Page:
David Rumelhart Obituary
作者: nytime / 4281次阅读 时间: 2011年3月18日
标签: Rumelhart
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yY(y"?&w0David Rumelhart Dies at 68; Created Computer Simulations of Perception

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i0S-aD:f"ne"r%P0David E. Rumelhart, whose computer simulations of perception gave scientists some of the first testable models of neural processing and proved helpful in the development of machine learning and artificial intelligence, died Sunday in Chelsea, Mich. He was 68. 心理学空间6{X(z I0W:]8M(mcp O

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David Rumelhart
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The cause was complications of Pick’s disease, an Alzheimer’s-like disorder from which he had suffered for more than a decade, his son Karl said.心理学空间*g^Koz'^c

3i'S D?{,YF0When Dr. Rumelhart, a psychologist, began thinking in the 1960s about how neurons process information, the field was split into two camps that had little common language: biologists, who focused on neurons and brain tissue; and cognitive psychologists, who studied far more abstract processes, like reasoning skills and learning strategies.

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(nO3G0bp0By starting small — showing, for instance, that the brain’s ability to recognize a single letter was greatly influenced by the letters around it — Dr. Rumelhart and his colleague Jay McClelland, around 1980, built computer programs that roughly simulated perception. Later, he devised an algorithm that allowed computer programs to learn how to perceive. Using his program, a computer could interpret underwater sonar signals with roughly the accuracy that a person could. It was an important early step in machine learning, a critical component in artificial intelligence.心理学空间J3G0w7~6}e4w

.L$cX/y6eut0Working at the University of California, San Diego, he eventually developed a simulation of how three or more layers of neurons could work together to process information — as is required for the brain to engage in any complex task, like reading. Previous models were far cruder. In a landmark 1986 paper, written with Geoffrey Hinton and Ronald Williams for the journal Nature, he described how the system worked.心理学空间"m7Z)t4YsfRg~au:c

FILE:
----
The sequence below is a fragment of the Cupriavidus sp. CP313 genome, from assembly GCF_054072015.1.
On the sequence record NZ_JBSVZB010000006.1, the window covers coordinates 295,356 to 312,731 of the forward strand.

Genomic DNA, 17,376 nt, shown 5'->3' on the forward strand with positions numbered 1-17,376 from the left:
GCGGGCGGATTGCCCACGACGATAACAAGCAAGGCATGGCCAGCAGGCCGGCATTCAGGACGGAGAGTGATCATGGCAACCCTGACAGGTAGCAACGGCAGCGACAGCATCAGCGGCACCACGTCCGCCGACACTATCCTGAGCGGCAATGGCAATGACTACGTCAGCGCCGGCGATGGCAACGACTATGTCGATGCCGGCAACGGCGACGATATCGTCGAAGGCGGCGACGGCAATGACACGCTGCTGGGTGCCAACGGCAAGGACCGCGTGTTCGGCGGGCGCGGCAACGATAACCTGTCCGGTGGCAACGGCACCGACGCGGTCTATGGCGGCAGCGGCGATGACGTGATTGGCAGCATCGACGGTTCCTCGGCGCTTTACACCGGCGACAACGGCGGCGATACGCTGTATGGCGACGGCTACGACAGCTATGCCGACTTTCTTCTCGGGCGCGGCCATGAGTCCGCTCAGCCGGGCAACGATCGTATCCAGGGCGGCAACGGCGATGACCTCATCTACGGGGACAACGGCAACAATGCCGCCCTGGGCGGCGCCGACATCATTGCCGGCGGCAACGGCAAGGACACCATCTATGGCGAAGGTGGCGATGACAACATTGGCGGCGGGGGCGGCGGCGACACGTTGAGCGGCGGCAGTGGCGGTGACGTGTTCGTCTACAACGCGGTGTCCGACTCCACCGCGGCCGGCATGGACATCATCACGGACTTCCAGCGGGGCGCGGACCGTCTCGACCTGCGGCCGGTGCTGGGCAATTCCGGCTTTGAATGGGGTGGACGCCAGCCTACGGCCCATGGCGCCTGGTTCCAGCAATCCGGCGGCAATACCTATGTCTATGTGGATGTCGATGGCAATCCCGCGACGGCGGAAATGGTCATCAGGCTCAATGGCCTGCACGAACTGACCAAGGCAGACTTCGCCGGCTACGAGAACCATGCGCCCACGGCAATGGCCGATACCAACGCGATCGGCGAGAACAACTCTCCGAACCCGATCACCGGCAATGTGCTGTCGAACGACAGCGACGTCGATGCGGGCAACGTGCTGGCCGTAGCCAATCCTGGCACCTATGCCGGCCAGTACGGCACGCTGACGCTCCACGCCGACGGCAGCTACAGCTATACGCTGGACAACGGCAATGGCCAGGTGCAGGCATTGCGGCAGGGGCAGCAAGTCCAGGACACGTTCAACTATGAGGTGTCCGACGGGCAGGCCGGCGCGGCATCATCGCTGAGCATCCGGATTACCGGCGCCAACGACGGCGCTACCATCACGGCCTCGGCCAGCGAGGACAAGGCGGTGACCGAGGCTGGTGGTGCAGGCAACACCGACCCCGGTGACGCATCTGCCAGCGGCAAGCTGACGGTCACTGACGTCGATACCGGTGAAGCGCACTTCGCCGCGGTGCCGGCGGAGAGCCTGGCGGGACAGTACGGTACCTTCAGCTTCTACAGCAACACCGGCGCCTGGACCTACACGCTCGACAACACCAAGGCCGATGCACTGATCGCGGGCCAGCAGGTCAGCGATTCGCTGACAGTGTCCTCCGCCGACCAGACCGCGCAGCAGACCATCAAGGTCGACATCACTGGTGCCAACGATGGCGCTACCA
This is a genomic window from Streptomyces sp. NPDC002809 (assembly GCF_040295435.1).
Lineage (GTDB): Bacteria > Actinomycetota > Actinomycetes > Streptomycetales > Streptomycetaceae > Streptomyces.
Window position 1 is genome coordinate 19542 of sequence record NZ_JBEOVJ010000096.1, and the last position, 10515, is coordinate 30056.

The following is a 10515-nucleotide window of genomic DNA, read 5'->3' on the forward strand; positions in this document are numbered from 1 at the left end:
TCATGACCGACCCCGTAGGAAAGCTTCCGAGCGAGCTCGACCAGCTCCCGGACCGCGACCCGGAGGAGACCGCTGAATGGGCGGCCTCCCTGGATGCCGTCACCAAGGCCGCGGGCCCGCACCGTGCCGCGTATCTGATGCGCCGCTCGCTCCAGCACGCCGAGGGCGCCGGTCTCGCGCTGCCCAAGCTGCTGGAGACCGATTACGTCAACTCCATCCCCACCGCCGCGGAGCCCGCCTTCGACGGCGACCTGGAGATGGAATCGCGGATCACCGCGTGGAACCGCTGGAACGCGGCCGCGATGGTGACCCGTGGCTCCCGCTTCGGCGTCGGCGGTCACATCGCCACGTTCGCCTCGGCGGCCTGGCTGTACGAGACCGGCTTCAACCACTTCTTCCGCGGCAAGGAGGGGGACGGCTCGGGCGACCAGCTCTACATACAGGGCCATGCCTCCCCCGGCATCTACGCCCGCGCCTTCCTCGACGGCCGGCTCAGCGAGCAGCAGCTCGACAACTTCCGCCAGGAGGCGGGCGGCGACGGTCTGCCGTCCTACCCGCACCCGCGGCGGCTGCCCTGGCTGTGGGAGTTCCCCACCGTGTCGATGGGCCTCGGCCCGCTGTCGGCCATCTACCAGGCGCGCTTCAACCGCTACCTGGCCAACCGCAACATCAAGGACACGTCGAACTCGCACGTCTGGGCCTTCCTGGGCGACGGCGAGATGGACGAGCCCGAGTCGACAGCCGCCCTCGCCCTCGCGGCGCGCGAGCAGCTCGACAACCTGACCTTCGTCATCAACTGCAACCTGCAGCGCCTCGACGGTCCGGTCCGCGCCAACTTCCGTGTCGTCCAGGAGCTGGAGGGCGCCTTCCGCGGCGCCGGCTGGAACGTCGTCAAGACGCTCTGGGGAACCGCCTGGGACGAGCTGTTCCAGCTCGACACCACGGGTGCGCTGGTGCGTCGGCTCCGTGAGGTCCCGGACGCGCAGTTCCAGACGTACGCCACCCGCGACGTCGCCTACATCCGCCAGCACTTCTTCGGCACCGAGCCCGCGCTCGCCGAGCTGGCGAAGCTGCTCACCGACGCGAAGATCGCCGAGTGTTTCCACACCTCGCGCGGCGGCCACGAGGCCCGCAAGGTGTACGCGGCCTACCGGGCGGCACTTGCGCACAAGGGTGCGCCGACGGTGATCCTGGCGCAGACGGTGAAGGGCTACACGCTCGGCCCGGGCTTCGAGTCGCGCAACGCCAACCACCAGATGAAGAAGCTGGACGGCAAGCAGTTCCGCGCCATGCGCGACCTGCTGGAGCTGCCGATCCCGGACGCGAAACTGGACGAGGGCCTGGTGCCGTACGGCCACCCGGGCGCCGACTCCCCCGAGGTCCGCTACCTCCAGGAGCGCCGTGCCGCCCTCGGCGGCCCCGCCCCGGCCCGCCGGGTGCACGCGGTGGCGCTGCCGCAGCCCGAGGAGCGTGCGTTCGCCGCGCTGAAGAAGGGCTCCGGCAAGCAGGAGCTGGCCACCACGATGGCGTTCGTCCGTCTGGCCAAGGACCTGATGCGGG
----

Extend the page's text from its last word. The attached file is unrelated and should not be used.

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Dr. McClelland, director of the Center for Mind, Brain and Computation at Stanford, said the neural processing work “led to extremely powerful systems for doing things like visual object recognition and handwritten character classification.” In 1986, he and Dr. Rumelhart wrote a book, “Parallel Distributed Processing,” that became a central text in the field.

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2aO?c"X7P3fi0In their work Dr. Rumelhart and Dr. McClelland argued that language, like most knowledge, relies mainly on memory and is represented in the brain by sets of associations between elements of sound and meaning.心理学空间.}[B,x|/y

A;\.h M2lX r][\0This put them in opposition with scientists who argue that the brain generates some words by using rules shaped in part by brain biology — for example, adding “-ed” to a stem to form a past tense.心理学空间*S%y~2xBQ-T

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“Rumelhart was enormously important in the 1980s in reviving this neural network approach to language and cognition,” said Steven Pinker, a psychologist at Harvard and a leading proponent of the rival “rules” theory.心理学空间 T@d*r tc

m0OL"yg.{A:B0Even though they sometimes disagreed, Dr. Pinker said that Dr. Rumelhart’s computer simulations “prompted me and many others to ask very fruitful questions, and that in the end is about all a good scientist can ask for.”

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David Everett Rumelhart was born on June 6, 1942, in Wessington Springs, S.D., the eldest of three sons born to Everett, a printer, and Thelma, a librarian. He graduated from the University of South Dakota in 1963 with a degree in psychology and math and completed his Ph.D. at Stanford in 1967.心理学空间 Ce7Ez;? ~6`Fp

Y&l$S!B%a[_F0He spent 20 years on the faculty of the University of California, San Diego, before returning to Stanford in 1987. He retired from Stanford in 1998, when the symptoms of Pick’s disease became disabling, and moved in with his brother Donald in Ann Arbor, Mich.心理学空间*YH J6ZB F

@-\)PHj^e'W` Z0In addition to his brother Donald and his son Karl, his survivors include another son, Peter; another brother, Roger; and four grandsons. His marriage to Marilyn Austin ended in divorce.心理学空间5m8sQZUAGV%Y5{

"~$r-mxx7x5d0Dr. Rumelhart won a number of professional awards, including a MacArthur fellowship and the American Psychological Association’s Distinguished Scientific Contribution Award.心理学空间)d_G~(AK\2c

'IW_,RT"r0He also had one named after him: the David E. Rumelhart Prize, a $100,000 award given annually by the Glushko-Samuelson Foundation to any individual or team making a contribution to the “theoretical foundations of human cognition.”

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This article has been revised to reflect the following correction:

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Correction: March 22, 2011

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An obituary on Saturday about the psychologist David E. Rumelhart misstated the year that the book “Parallel Distributed Processing,” which he wrote with Jay McClelland, was published. It was 1986, not 1987.

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'xM^~7^$\ X)]:\0A version of this article appears in print on March 19, 2011, on page D8 of the New York edition with the headline: David E. Rumelhart, 68, Who Simulated Perception.

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